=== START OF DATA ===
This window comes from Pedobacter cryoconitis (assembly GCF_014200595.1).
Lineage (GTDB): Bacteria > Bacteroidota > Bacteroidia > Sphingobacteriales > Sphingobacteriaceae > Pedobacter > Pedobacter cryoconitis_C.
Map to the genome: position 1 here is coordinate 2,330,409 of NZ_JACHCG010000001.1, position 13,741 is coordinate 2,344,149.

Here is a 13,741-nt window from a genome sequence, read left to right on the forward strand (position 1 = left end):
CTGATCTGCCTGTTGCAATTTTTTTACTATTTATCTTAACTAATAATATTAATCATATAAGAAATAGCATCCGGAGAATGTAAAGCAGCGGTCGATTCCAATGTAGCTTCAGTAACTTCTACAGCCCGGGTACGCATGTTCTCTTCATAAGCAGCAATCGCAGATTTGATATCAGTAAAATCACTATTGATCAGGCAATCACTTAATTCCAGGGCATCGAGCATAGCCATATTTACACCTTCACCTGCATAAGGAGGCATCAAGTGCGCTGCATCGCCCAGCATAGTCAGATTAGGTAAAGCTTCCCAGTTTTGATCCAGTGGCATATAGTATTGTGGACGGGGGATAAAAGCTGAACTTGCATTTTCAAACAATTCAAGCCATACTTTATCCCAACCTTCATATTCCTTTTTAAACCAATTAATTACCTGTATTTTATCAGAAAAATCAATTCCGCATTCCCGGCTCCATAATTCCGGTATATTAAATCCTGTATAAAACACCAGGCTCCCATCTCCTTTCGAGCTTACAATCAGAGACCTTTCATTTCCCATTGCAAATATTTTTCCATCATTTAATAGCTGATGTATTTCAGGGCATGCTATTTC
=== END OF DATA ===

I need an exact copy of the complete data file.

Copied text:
This window comes from Pedobacter cryoconitis (assembly GCF_014200595.1).
Lineage (GTDB): Bacteria > Bacteroidota > Bacteroidia > Sphingobacteriales > Sphingobacteriaceae > Pedobacter > Pedobacter cryoconitis_C.
Map to the genome: position 1 here is coordinate 2,330,409 of NZ_JACHCG010000001.1, position 13,741 is coordinate 2,344,149.

Here is a 13,741-nt window from a genome sequence, read left to right on the forward strand (position 1 = left end):
CTGATCTGCCTGTTGCAATTTTTTTACTATTTATCTTAACTAATAATATTAATCATATAAGAAATAGCATCCGGAGAATGTAAAGCAGCGGTCGATTCCAATGTAGCTTCAGTAACTTCTACAGCCCGGGTACGCATGTTCTCTTCATAAGCAGCAATCGCAGATTTGATATCAGTAAAATCACTATTGATCAGGCAATCACTTAATTCCAGGGCATCGAGCATAGCCATATTTACACCTTCACCTGCATAAGGAGGCATCAAGTGCGCTGCATCGCCCAGCATAGTCAGATTAGGTAAAGCTTCCCAGTTTTGATCCAGTGGCATATAGTATTGTGGACGGGGGATAAAAGCTGAACTTGCATTTTCAAACAATTCAAGCCATACTTTATCCCAACCTTCATATTCCTTTTTAAACCAATTAATTACCTGTATTTTATCAGAAAAATCAATTCCGCATTCCCGGCTCCATAATTCCGGTATATTAAATCCTGTATAAAACACCAGGCTCCCATCTCCTTTCGAGCTTACAATCAGAGACCTTTCATTTCCCATTGCAAATATTTTTCCATCATTTAATAGCTGATGTATTTCAGGGCATGCTATTTC